High Court considers the meaning of “close of business”
Lehman Brothers International (Europe) (in administration) (“LBIE”) v Exxonmobil Financial Services BV (“Exxonmobil”)  EWHC 2699 (Comm), 28 October 2016
One of the issues to be determined in this case was the meaning of “close of business” in relation to a “default valuation notice” sent by Exxonmobil to LBIE (“Notice”).
The standard form sale and repurchase agreement between the parties stated the following in relation to the deemed receipt of default valuation notices:
"any notice or communication which is received…after close of business… or on a day which is not a day on which commercial banks are open for business…shall be treated as given at the opening of business on the next following day..."
LBIE received the Notice by fax at 6.02pm on the relevant day. LBIE contended that close of business in London is 5pm. Exxonmobil contended that it is 7pm.
Mr Justice Blair made the point that the term "close of business" on a particular day can be a useful term which provides a degree of flexibility to discourage arguments based on the precise time of receipt, which may make little commercial sense.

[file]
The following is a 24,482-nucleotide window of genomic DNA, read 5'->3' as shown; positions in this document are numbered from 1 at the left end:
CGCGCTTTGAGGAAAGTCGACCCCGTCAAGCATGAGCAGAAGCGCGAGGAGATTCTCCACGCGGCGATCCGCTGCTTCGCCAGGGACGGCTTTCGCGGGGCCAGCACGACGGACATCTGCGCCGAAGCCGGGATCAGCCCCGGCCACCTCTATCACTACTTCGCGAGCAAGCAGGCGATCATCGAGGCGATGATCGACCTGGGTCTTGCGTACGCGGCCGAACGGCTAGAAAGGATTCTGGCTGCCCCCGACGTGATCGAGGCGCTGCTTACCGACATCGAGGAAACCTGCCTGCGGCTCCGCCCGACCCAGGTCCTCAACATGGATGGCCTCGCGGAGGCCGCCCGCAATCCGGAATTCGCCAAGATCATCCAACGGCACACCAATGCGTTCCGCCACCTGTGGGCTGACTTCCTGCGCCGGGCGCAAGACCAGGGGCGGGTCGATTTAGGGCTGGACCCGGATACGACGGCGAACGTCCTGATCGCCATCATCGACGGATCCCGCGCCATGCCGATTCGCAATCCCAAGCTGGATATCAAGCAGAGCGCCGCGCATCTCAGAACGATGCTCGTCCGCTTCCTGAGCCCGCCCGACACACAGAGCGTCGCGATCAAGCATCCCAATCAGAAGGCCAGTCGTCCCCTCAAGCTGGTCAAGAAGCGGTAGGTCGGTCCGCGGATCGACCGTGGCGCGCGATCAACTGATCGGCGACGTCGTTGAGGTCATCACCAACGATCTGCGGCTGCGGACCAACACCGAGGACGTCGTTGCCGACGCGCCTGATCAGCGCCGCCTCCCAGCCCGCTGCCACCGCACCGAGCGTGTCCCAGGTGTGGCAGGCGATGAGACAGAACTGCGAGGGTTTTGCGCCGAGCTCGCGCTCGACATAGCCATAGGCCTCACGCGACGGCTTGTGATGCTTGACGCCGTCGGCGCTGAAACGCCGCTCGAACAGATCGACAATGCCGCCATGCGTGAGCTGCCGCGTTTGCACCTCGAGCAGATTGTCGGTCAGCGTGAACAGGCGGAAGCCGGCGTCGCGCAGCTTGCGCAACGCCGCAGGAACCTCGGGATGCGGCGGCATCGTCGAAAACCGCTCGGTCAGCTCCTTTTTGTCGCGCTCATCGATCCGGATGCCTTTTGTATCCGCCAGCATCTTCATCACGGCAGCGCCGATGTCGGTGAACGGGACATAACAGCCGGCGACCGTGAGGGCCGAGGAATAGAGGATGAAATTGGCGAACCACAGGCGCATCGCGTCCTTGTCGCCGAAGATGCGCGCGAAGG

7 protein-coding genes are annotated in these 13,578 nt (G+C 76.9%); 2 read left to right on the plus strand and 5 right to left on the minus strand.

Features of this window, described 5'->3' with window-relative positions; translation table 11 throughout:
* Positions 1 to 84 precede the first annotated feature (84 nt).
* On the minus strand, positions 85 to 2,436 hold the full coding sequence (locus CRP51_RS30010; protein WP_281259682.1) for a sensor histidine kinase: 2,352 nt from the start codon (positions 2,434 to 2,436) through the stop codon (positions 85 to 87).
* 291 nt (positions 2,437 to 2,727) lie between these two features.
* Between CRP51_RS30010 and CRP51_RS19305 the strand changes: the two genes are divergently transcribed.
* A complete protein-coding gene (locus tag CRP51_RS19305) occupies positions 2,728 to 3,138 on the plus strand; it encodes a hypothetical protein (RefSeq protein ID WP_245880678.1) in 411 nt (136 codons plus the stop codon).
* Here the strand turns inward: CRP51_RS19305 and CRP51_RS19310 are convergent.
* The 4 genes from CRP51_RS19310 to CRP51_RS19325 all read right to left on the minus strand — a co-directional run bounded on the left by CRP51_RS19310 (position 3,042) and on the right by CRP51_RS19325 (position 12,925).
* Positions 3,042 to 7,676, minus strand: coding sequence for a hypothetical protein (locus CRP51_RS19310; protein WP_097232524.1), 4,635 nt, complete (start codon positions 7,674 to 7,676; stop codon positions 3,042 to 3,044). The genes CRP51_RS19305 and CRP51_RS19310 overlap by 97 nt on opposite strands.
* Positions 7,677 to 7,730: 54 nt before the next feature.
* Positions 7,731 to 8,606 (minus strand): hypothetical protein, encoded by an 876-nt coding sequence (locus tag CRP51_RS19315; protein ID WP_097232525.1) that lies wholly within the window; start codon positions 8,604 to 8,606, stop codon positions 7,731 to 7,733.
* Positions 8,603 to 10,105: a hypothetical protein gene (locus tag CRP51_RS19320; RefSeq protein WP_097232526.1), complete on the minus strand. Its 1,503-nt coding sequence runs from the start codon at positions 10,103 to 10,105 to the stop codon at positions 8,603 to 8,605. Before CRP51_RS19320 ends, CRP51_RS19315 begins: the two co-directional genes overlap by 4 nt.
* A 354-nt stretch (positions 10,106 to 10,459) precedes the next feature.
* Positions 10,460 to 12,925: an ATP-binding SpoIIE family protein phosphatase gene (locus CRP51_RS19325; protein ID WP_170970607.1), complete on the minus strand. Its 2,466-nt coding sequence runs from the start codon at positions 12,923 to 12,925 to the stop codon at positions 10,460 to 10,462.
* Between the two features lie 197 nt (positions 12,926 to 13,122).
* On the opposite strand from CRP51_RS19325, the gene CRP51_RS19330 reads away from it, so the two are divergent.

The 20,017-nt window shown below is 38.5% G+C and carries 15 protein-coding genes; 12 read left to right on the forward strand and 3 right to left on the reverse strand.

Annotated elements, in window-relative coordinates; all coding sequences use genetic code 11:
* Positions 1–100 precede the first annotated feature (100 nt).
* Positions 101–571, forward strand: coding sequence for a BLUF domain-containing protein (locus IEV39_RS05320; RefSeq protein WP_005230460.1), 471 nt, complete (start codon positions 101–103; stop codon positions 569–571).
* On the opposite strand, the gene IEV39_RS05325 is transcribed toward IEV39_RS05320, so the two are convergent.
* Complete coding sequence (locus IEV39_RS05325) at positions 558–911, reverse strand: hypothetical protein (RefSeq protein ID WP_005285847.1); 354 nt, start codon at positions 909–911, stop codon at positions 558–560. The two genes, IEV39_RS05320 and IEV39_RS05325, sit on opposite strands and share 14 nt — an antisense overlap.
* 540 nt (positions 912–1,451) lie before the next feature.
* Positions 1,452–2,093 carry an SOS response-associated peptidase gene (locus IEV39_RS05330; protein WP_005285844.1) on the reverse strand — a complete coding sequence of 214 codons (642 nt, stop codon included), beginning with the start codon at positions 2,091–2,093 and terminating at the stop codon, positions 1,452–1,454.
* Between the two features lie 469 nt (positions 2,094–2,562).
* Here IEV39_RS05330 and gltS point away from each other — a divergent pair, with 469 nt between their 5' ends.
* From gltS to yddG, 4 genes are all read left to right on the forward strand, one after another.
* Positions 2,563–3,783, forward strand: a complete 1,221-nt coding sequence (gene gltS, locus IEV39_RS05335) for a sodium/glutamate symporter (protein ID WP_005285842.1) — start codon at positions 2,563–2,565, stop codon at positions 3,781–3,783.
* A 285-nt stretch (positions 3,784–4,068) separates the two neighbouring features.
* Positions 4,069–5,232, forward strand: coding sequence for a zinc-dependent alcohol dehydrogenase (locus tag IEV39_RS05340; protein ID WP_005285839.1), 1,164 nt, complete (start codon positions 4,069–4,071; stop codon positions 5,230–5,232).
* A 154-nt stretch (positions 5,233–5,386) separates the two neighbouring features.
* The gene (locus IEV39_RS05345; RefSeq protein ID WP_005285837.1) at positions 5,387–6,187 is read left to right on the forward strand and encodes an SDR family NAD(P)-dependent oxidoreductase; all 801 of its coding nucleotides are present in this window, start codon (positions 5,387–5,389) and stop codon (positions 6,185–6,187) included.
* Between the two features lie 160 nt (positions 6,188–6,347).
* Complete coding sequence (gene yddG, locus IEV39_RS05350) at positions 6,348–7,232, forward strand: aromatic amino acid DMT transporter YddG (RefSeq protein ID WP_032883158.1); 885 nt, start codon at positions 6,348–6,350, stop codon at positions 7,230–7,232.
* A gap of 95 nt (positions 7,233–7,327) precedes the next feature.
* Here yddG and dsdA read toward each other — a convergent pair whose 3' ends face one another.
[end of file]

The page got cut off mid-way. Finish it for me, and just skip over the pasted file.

Where the intent of a contract is to impose a definite cut-off time, it can do so expressly. As the contract did not do this, the contract should not be interpreted as though it had. On these facts, Mr Justice Blair agreed with Exxonmobil’s expert, who explained that a necessarily rough approximation of the time of closure of a commercial bank in the modern day was about 7pm. Accordingly, he was satisfied that the notice was received by LBIE before close of business, and should therefore not be treated as being given at the opening of business on the following day.
This case is a useful reminder that if a party wishes to remove the inherent flexibility of such a provision, the contractual drafting should be sufficiently precise, with reference to the specific time.